Abstract T P61: Network Profile Between Neuroprotector and Immune Responses Following Acute Stroke
INTRODUCTION: The nation’s leading cause of death and disabilities is stroke. The only FDA-approved treatment for ischemic stroke remains tissues plasminogen activator (tPA) within 3-4.5 hours after onset. Humans demonstrate early neuroprotection and immune response prevention in stroke. Neuroglobin (NGB), a promising neuroproteective agent, directly binds with toxic substances and increased the oxygen level within brain tissues after stroke.
PURPOSE: To analyze the network mechanism between neuroprotective and immune responses in critical hours and to identify personalized intervention for individuals with more aggressive conditions.
METHODS: This pilot study included 92 Caucasian stroke subjects (ischemia and hemorrhage), with the following inclusion criteria: 1) adults (age 18-75) diagnosed within 24-72 hours of initial symptoms of stroke; 2) CT/MRI image with clinical biomarker-cerebral ischemia/hemorrhage; 3) NIHSS and mRS data available; and 4) tPA infusion and intra-arterial therapy allowed at Memorial Hermann Hospital, Medical Center in Houston, and IRBs approved. Peripheral blood and DNA extracted samples were obtained from baseline to seven days. Neurological outcomes, NGB ELISA, Western blot, mass spectrometry (MS), immunoprecipitation, and coding sequence were collected.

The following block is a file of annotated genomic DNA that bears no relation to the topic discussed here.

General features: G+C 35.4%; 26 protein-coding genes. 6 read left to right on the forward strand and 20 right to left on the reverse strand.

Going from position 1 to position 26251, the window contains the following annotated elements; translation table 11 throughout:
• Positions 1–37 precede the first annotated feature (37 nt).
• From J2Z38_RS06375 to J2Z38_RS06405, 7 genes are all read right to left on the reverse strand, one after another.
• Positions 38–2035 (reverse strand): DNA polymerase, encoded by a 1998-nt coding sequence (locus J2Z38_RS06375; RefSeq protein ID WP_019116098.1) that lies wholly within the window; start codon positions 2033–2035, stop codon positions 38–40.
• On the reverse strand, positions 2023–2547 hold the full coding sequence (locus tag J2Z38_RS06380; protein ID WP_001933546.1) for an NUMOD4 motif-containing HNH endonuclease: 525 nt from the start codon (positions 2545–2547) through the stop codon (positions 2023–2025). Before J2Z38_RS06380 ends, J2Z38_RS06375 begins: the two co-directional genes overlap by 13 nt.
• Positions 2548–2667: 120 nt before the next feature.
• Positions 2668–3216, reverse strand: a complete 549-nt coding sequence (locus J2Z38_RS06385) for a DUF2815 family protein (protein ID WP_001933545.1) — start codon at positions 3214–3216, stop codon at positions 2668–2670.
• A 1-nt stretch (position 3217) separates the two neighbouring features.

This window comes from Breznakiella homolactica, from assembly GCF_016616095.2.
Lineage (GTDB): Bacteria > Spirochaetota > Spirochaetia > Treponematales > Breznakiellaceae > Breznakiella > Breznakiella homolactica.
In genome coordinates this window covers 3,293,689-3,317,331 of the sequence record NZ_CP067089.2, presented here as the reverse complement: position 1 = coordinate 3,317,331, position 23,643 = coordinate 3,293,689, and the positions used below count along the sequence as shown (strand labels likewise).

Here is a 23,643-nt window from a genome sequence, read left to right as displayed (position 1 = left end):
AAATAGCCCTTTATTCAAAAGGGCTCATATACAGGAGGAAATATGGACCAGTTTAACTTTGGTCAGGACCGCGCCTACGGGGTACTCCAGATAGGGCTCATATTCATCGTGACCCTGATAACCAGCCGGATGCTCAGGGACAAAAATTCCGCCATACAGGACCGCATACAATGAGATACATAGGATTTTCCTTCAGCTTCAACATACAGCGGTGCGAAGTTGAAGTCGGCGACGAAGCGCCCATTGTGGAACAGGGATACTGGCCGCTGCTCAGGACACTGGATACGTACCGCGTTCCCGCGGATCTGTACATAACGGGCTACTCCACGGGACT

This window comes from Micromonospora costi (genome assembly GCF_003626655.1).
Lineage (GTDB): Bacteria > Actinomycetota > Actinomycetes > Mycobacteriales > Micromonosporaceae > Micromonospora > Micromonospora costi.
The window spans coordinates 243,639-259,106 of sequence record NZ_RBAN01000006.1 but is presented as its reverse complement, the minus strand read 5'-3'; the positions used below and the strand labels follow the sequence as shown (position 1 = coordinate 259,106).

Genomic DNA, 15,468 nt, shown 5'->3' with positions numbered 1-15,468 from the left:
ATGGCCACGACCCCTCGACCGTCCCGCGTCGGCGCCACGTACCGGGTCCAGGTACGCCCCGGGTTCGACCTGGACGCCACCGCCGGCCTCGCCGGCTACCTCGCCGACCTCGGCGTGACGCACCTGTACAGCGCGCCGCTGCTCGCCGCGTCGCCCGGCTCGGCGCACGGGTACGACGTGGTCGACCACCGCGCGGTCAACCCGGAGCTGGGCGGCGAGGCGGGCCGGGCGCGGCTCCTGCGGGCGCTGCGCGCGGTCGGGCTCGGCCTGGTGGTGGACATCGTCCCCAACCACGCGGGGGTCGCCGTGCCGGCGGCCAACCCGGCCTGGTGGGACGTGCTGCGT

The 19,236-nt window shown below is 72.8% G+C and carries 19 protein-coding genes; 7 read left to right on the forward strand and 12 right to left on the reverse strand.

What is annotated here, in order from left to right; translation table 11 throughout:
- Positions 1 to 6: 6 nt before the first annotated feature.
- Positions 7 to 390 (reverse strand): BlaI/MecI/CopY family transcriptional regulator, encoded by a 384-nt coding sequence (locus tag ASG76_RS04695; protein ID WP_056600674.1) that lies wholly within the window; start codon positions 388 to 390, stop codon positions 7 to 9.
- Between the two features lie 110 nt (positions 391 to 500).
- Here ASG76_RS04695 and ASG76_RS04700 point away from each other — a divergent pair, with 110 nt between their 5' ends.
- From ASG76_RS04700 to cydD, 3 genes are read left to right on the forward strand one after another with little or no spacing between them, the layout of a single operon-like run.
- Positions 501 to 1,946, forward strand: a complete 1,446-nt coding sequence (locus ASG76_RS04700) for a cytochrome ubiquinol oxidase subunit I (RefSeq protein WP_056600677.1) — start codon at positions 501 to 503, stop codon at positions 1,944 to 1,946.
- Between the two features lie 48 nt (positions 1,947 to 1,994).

RESULTS: The average age of stroke was 58.9+12, with NIHSS score 0-40, and mean of admitted SBP/DBP =160/87 mmHg. Earliest Sign/Symptoms included visual (n=60), facial paresis (n=49), motor (n=59) deficiency. Forty-five subjects received tPA within 3-4.5 hours (ICH=41) with 58 had a stroke history; GCS, GOS, NIHSS, mRS, and Barthel were collected. NGB protein expression was higher in ischemic stroke than hemorrhagic stroke. Males had higher NGB protein than females. NGB single nucleotide polymorphisms (rs3783988 and rs10133981) were significantly identified, and MS detected nine peptides associated with NGB. A self-defense pathway was provided.
CONCLUSION: Natural protective phenomena for individuals are critical. Bridging the bench evidence and clinical practice may promote a more enhanced personalized intervention and better identify main predictors. Future direction will focus on acute network mechanism of self-defense prevention.
Author Disclosures: P. Chuang: None.
- © 2015 by American Heart Association, Inc.